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BY TERESE LOEB KREUZER | Block party planning: At last year’s 10th annual Battery Park City Block Party, Rosalie Joseph and Anthony Notaro who have led the block party planning for the last decade announced that they were retiring from that job. It turns out that they were sort of retiring. On April 19, both were present at a block party planning session held at North Cove Marina in the Manhattan Sailing Club’s handsome, floating clubhouse, the William Wall, to discuss this year’s block party. The evening was enhanced with an open bar courtesy of the Manhattan Yacht Club’s commodore, Michael Fortenbaugh, and with an array of food from Merchants River House courtesy of Merchants Hospitality. Then, after some schmoozing, the group of around 25 people got down to business. “We wouldn’t let the block party die,” Joseph said, “but it needs new people. If we had strong committees to do the work, it would be easier. There are always lots of great ideas. We need people to do them.”
The group broke up into two circles to toss some ideas around. The business owners sat at one end of the room and Battery Park City residents at the other – though it turned out that some residents are also small business owners offering a variety of services, and some business owners such as Abraham Merchant are also Battery Park City residents. One idea was to make it possible for the small business owners to have a presence at the block party – maybe a directory or a table where their wares and business cards could be displayed. Other ideas revolved around the possibility of extending the block party hours and venues so that the activities would not be mostly oriented toward kids.
Anthony Notaro discussed block party finances. He said that money is needed to pay for such things as insurance, a D.J. or a band, printing costs and decorations. “Whatever we decide we want to spend, I can usually raise the money,” he said — which didn’t sound like a comment from someone who had retired from the block party. But Notaro reiterated Joseph’s plea for fresh faces. He said that anyone who wanted to work on the block party should get in touch with him or with Joseph. Her email is email@example.com. His email is Anthony.firstname.lastname@example.org.
Battery Park City Authority board changes: At the Battery Park City Authority Board of Directors meeting on April 24, chairman William C. Thompson, Jr. opened by announcing that Robert Mueller had resigned from the board and had moved away. He then welcomed Battery Park City resident Martha Galloto the board. Gallo, who is head of global compliance and regulatory management for JPMorgan Chase, arrived on the B.P.C.A. board of directors in time to weigh in on the selection of a new insurance broker of record for the Authority, the selection of a contractor to repave Murray Street between West Street and North End Avenue and the selection of a firm to install plumbing and heating in Pier A.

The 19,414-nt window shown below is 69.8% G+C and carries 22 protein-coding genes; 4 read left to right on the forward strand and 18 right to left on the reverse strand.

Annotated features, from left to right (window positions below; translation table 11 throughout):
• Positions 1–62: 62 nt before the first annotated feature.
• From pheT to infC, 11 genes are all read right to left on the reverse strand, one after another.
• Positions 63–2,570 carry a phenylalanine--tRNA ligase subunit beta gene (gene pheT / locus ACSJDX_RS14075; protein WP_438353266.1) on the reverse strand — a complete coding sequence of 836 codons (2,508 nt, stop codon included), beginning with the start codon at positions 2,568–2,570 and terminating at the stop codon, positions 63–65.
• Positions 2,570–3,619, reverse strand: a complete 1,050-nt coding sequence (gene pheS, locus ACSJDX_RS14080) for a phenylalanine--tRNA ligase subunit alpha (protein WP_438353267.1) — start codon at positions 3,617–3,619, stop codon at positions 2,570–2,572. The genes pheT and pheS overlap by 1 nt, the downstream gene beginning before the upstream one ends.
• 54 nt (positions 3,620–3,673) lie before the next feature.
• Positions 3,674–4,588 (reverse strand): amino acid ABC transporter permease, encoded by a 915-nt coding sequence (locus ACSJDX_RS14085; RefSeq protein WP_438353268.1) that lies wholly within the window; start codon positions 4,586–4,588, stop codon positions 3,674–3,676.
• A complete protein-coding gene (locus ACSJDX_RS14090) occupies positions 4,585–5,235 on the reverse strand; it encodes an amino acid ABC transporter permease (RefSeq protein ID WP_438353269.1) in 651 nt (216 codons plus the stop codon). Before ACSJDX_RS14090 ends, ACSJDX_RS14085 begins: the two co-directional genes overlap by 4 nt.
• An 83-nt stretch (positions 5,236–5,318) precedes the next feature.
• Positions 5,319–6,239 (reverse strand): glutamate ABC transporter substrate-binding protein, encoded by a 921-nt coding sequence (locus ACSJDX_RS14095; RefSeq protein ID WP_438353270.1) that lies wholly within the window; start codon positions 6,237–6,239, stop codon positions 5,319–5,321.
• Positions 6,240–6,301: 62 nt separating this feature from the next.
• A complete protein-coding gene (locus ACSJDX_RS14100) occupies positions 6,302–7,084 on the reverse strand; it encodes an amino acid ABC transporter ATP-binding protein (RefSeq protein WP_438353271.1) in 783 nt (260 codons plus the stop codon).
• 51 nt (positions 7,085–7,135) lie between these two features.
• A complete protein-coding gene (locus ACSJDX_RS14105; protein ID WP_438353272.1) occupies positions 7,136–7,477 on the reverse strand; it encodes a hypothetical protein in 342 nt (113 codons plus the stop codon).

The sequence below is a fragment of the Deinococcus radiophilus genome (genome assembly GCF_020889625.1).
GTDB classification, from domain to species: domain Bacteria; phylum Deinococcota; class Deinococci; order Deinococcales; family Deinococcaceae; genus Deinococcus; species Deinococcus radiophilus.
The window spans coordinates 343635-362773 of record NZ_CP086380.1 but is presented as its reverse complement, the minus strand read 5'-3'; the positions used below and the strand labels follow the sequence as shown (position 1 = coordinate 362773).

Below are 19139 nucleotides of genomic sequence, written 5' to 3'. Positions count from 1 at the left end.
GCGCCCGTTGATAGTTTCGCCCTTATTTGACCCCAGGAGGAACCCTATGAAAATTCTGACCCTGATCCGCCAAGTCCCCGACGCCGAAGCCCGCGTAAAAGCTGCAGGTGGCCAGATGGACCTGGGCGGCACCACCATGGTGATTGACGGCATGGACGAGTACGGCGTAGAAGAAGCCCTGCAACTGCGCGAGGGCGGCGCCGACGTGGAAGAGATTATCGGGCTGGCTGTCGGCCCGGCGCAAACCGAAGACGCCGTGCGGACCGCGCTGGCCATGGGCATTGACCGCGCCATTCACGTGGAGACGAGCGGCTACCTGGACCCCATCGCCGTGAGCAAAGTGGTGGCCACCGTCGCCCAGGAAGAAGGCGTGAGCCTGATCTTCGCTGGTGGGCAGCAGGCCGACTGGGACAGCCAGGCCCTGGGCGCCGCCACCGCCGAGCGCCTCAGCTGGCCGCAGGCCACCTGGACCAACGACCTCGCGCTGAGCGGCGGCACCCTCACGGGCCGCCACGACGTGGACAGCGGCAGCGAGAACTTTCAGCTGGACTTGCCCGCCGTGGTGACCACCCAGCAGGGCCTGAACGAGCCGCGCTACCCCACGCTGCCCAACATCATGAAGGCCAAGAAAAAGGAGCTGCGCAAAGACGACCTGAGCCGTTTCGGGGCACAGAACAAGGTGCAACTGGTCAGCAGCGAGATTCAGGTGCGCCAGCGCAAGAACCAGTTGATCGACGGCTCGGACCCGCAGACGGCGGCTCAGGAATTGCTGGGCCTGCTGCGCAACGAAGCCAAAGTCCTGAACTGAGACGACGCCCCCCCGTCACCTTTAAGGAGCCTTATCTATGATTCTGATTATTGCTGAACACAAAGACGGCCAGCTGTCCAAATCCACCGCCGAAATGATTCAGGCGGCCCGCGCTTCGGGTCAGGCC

Pier A is a perennially fascinating topic at the Authority. The questions of when the work will be finished, who will do it and how much it will cost have occupied many hours of staff and management time. The latest development, B.P.C.A. president Gayle Horwitz revealed at the meeting, has been that Delmar Plumbing, the firm originally engaged to do the plumbing and heating work at the pier, had informed the Authority in March that it was no longer in a position to complete the work because of construction delays. A new R.F.P. was issued and on April 12, two proposals were received for core and shell plumbing. The two were approximately half a million dollars apart in their bids and when asked to look at the numbers again, one of the firms, Olympic Plumbing and Heating, came in even lower than its original estimate of $1,022,200 with a bid of $999,000 to do the work.
“These numbers don’t make sense to me,” said board member Fernando Mateo.
Horwitz said that Olympic’s numbers were in line with what Delmar had charged. She also said that Delmar hadn’t started the bulk of the work when it pulled out.
Board member Don Capoccia, who is a real estate developer, suggested that it would be a good idea to sit down with both contractors to see where the differences lie and to make sure that Olympic hadn’t missed something. The contract with Olympic was approved by the board pending the results of that meeting.
Battery Park City Parks Conservancy programs: May 1 marks the official beginning of the Battery Park City Parks Conservancy’s programming season, which continues through Oct. 31. Starting the week of May 1-May 8, there will be pre-school play, Young Sprouts gardening, soccer for children from ages 5 to 11, wiffle ball, elements of nature drawing, figure drawing, tai chi, basketball for ages 5 and 6 and for ages 7 and up, and Explorers Club. Most of these programs are free, though pre-registration is required for some of them.
In addition to classes and recurring programs such as these (and the list above is only partial) the B.P.C. Conservancy schedules a multitude of special programs throughout the summer and fall. They include family dances with ethnic music, concerts, garden tours, fishing clinics, storytelling, birdwatching and more. You don’t have to be a Battery Park City resident to participate in these programs but it is certainly a great joy to the people who live in Battery Park City to have all this on the doorstep. For more information, call (212) 267-9700 or go to www.bpcparks.org.
To comment on Battery Park City Beat or to suggest article ideas, email TereseLoeb@mac.com